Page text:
Perhaps the biggest area of concern that the report highlights, is the uneven enforcement of the GDPR among EU states. All EU members states except Slovenia have adopted the law. However, the report notes that the law has not been applied consistently across the board. For example, the GDPR allows individual member states to set the age of consent for data processing, but this has created uncertainty for children and parents and made it more difficult for companies that conduct business across borders. The commission has recommended a creating codes of conduct to apply across all member states in order to allow for more consistency between states.
The GDPR report also found that there is some inconsistency when it comes to enforcing the regulations. Overall, the report found that the various data protection agencies were properly using their strengthened enforcement capabilities, but worried that resources have not been evenly divided among the agencies. While some countries that are seen as tech hubs require additional resources, the commission found that the overall budget allocation was too inconsistent.
Taking a step back, the GDPR report largely shows that the new regulation has had a positive impact on the views towards privacy, and has empowered individuals to take control of their information. The law, however, is still relatively new, and will continue to require tweaks to better serve consumers. Privacy regulations continue to be a work in progress, but are at least headed in the right direction.
When you think about different types of cyber attacks, ransomware might not be the first thing to come to your mind. It’s the sort of thing you might expect to see in a movie, but not in real life. The truth is, however, that ransomware is an increasingly common form of cyber attack. Government agencies, for example, are now a prime target for ransomware. However, it’s not just governments that should be worrying. According to one report, ransomware attacks against businesses rose by a whooping 263% in 2019. Business everywhere should therefore ensure they take precautions to prevent a ransomware attack and also have a plan in place if one does happen. To help, here is a list of 5 ransomware tips that all businesses should consider.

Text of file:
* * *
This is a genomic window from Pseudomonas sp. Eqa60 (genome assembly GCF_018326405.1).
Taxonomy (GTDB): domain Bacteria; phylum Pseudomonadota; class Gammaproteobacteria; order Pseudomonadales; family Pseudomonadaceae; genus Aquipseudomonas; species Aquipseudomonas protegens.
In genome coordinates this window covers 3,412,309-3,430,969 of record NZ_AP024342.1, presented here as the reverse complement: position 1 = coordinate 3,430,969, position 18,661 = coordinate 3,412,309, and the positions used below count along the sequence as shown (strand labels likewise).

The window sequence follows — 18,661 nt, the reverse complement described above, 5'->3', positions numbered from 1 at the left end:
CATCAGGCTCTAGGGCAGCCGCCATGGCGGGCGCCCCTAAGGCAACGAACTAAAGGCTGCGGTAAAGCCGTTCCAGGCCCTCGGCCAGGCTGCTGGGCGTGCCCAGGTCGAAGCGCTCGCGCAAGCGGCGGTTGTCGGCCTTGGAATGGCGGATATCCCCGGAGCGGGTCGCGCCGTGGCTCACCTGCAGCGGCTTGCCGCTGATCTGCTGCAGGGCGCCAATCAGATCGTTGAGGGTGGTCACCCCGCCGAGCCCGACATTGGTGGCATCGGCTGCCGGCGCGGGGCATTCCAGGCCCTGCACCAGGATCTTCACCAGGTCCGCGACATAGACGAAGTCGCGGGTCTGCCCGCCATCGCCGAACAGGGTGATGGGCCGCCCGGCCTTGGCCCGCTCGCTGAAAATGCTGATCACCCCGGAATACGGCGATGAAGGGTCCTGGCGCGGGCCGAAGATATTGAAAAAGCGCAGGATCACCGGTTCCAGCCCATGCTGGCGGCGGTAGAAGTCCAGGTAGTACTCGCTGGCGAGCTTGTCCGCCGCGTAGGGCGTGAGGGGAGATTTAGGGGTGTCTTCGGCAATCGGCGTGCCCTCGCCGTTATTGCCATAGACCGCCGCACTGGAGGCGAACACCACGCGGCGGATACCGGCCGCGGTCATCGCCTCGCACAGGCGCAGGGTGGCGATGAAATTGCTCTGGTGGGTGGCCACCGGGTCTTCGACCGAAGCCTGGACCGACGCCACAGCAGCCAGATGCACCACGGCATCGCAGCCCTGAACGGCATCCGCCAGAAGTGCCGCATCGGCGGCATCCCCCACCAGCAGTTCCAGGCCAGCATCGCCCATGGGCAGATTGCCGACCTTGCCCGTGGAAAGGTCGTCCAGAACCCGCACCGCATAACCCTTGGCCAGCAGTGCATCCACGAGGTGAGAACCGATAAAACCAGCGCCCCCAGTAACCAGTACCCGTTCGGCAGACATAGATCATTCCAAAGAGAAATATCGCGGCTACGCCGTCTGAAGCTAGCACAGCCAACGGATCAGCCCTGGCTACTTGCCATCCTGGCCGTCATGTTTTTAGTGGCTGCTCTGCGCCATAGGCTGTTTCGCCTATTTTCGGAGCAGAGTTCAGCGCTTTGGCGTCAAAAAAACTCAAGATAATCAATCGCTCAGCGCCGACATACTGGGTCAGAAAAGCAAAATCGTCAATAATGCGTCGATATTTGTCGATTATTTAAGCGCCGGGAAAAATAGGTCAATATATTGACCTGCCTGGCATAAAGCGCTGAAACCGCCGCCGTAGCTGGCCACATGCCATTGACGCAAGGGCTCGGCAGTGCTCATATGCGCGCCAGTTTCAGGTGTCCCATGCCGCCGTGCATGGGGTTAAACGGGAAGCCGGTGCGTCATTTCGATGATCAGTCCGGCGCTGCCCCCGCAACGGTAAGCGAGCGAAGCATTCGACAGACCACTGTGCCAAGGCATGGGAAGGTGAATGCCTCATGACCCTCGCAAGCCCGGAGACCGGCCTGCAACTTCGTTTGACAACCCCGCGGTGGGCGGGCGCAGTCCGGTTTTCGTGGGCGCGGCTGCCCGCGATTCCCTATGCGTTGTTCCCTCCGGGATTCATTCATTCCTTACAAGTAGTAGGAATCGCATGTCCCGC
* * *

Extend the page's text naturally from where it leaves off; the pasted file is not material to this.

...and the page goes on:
Ransomware Tip #1: Back It Up
Perhaps the most crucial way to protect yourself against ransomware is to have a robust and regular backup system in place. Any data that is sensitive or essential to business operations should be backed up on a regular basis. However, you have to be smart about it. Make sure your backups are stored offline or somewhere separate from your other networks. If a hacker gains access to your systems, you want to ensure they won’t be able to reach your backups. You should also regularly test your backups to ensure there is no corruption in the data. That way, if an attack occurs and they encrypt your data, you can be sure you have a backup to avoid paying the ransom.
Ransomware Tip #2: Use Security Awareness Training
Ransomware attackers often gain access to systems by first conducting phishing attacks or other forms of social engineering exploits. The key to the attackers success are employees who are not sufficiently trained in detecting emails that contain malicious links. This is just one of the many reasons more businesses should invest in security awareness training programs. For many forms of cyber attacks, your employees are your first line of defense, so making sure they have the tools needed to spot phishing attacks is a must.
Ransomware Tip #3: Stay Up to Date
Operating systems and software are constantly being updated to patch any known security vulnerabilities, but it can be easy to miss an update or put it off for another day. The problem is that attackers are constantly looking for these vulnerabilities and will prey on anyone who hasn’t updated their systems. Updating software, operating systems, and applications should therefore be a priority. In many cases, you are able to set up your systems to update automatically when a new patch is released.
Ransomware Tip #4: Segment and Limit Access
If an attacker gets into your system, you want to ensure they can’t access everything. It’s therefore important to segment your networks. This essentially just means keeping different elements of your network separate from each other so you can control how information flows from one to the others. This also involves implementing access controls so that users on your network are only able to access what they need for their job. These controls should be regularly evaluated. That way, if an attacker steals one of your user’s credentials, they won’t be able to access your entire network.